Welcome to the Week in Review.

1. Continued push for competition
On Tuesday, the Senate Judiciary Committee held a hearing on the anti-competitive tactics used by the pharmaceutical industry to block generic and biosimilar competition in order to keep drug prices high. P4ADNOW’s founder and cancer patient David Mitchell, testified before the committee in support of bipartisan bills currently in Congress that would address these patent abuses, including pay-for-delay deals, product hopping, and patent thickets. Committee members from both parties expressed outrage over drug makers’ persistent manipulation of the patent system at the expense of patients. Chairman Durbin condemned big pharmaceutical companies’ “skilled lawyers manipulating the patent system” to delay affordable competition, and Senator Cornyn highlighted the 165 patents on Humira as clear “abuse” of the system that resulted in AbbVie’s prolonged monopoly pricing power. The reforms are urgently needed to restore fairness to our patent system, increase competition, and provide relief to patients and taxpayers. — (AxiosYoutubeWOKVMedPage TodayP4ADNOWSenate Judiciary CommitteeNBC News)

2. Facts V. Pharma Fearmongering
AstraZeneca’s new goal to reach $80 billion in revenue by 2030 — a 75 percent increase over 2023 — by aiming to launch 20 new medicines, undermines industry claims that the Inflation Reduction Act will stifle drug innovation. The company’s CEO Pascal Soriot even recently admitted that the impact of the drug price law is “completely manageable” yet the company is simultaneously pursuing an aggressive lawsuit to dismantle Medicare negotiation — one of the most popular and transformational provisions in the historic legislation. Major pharmaceutical companies like AstraZeneca are projecting robust growth and a flourishing pipeline of new medicines in the years to come, and drugmakers are continuing to thrive and invest in research, demonstrating that innovation can coexist with policies aimed at providing much-needed pricing relief to patients. — (The GuardianCNBCFierce PharmaReutersGeorgetown UniversitySTAT)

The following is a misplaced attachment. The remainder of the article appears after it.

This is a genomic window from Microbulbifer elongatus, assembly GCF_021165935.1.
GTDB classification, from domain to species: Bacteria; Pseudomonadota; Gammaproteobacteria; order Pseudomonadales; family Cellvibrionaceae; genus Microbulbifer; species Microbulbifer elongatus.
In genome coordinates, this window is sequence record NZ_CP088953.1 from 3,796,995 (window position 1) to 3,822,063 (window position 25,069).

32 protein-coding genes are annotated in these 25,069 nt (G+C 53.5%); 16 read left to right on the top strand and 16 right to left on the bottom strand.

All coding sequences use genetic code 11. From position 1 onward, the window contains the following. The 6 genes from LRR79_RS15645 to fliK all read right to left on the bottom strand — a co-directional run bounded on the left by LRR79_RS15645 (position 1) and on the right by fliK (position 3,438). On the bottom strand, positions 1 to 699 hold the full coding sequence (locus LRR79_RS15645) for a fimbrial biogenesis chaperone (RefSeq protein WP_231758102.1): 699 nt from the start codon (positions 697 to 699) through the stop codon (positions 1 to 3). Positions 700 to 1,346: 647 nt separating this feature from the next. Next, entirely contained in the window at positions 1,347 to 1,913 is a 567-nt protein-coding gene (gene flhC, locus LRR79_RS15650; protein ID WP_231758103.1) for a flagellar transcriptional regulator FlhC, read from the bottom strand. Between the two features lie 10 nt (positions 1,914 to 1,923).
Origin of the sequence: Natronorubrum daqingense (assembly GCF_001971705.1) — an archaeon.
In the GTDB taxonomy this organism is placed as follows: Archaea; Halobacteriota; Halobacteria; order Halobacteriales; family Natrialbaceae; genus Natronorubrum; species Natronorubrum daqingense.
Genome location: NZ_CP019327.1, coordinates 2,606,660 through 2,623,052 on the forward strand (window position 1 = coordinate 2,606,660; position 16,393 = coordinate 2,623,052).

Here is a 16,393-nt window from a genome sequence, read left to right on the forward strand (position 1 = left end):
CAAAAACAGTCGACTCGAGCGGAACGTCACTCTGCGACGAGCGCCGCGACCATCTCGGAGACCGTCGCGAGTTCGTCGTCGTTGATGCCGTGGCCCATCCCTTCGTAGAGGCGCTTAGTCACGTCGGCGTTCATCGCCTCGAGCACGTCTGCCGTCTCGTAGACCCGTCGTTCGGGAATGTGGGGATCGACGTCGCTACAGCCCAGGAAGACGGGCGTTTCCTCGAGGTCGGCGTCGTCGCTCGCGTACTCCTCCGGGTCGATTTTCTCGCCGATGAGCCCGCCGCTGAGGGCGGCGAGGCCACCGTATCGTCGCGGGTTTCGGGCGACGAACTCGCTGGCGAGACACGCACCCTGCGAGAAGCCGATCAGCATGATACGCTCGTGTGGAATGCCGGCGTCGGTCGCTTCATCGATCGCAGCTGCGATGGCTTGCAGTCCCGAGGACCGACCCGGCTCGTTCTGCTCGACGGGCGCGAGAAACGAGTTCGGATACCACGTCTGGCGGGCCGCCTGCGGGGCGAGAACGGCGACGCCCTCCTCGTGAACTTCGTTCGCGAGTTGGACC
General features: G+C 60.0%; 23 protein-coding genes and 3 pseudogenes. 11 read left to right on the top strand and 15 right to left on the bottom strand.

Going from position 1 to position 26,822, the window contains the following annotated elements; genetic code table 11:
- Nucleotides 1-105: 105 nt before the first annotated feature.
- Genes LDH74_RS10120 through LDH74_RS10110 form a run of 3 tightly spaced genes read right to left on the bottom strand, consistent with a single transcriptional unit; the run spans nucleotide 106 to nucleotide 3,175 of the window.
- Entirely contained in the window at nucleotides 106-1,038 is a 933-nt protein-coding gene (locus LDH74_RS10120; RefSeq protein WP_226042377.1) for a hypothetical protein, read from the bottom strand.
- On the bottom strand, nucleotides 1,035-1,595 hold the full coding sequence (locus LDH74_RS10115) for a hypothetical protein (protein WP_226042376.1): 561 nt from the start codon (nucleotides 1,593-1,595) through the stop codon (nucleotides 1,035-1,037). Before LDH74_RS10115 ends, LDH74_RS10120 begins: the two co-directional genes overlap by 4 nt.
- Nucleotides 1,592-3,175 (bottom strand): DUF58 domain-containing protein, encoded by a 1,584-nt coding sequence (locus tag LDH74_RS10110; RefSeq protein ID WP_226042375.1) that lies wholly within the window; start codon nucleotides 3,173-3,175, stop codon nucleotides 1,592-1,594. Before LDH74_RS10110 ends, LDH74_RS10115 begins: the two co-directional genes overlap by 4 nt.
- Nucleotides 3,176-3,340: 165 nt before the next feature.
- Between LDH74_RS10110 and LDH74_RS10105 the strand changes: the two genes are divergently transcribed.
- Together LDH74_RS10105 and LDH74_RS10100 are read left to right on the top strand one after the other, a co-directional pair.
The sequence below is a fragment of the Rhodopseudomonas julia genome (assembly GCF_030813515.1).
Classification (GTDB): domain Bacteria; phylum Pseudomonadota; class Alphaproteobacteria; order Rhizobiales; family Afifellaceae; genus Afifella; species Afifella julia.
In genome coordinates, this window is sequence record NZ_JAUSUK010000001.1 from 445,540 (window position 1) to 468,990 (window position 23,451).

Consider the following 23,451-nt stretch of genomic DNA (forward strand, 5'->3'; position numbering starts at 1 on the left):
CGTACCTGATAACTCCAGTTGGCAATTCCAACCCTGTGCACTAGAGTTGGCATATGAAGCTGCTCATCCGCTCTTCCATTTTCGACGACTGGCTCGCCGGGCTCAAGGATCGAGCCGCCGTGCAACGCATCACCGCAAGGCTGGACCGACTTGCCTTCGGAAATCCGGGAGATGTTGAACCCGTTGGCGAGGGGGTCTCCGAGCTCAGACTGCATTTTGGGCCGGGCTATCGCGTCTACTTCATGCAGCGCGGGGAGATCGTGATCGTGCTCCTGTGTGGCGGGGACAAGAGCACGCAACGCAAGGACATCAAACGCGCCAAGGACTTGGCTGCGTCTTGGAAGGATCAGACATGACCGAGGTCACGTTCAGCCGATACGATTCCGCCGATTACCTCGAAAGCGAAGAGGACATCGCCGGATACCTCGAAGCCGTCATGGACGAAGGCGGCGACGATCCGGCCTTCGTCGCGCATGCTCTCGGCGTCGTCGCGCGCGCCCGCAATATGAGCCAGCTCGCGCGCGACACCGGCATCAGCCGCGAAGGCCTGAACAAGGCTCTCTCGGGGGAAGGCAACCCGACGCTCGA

2. Launch Prices for New Diabetes Drugs Create Access Barriers
Big Pharma’s high launch prices for diabetes and weight loss drugs like Ozempic and Trulicity are creating significant access barriers. A KFF poll revealed that about 54 percent of adults who had taken a GLP-1 drug found them “difficult” to afford, with high prices disproportionately harming people from historically underserved communities. Patients are being forced to ration or forgo their essential medicines, exacerbating health conditions and leading to devastating but preventable consequences such as kidney failure and blindness. We must address launch prices to balance the need for fair profits while ensuring accessibility and affordability. — (KFFKFFFox 5)

PhRMA Lobbying: The Pharmaceutical Research and Manufacturers of America (PhRMA) spent $9.4 million on federal lobbying in the first quarter of 2024. This heavy spending underscores the industry’s determination to protect its power to set prices despite ongoing efforts from patients and allies.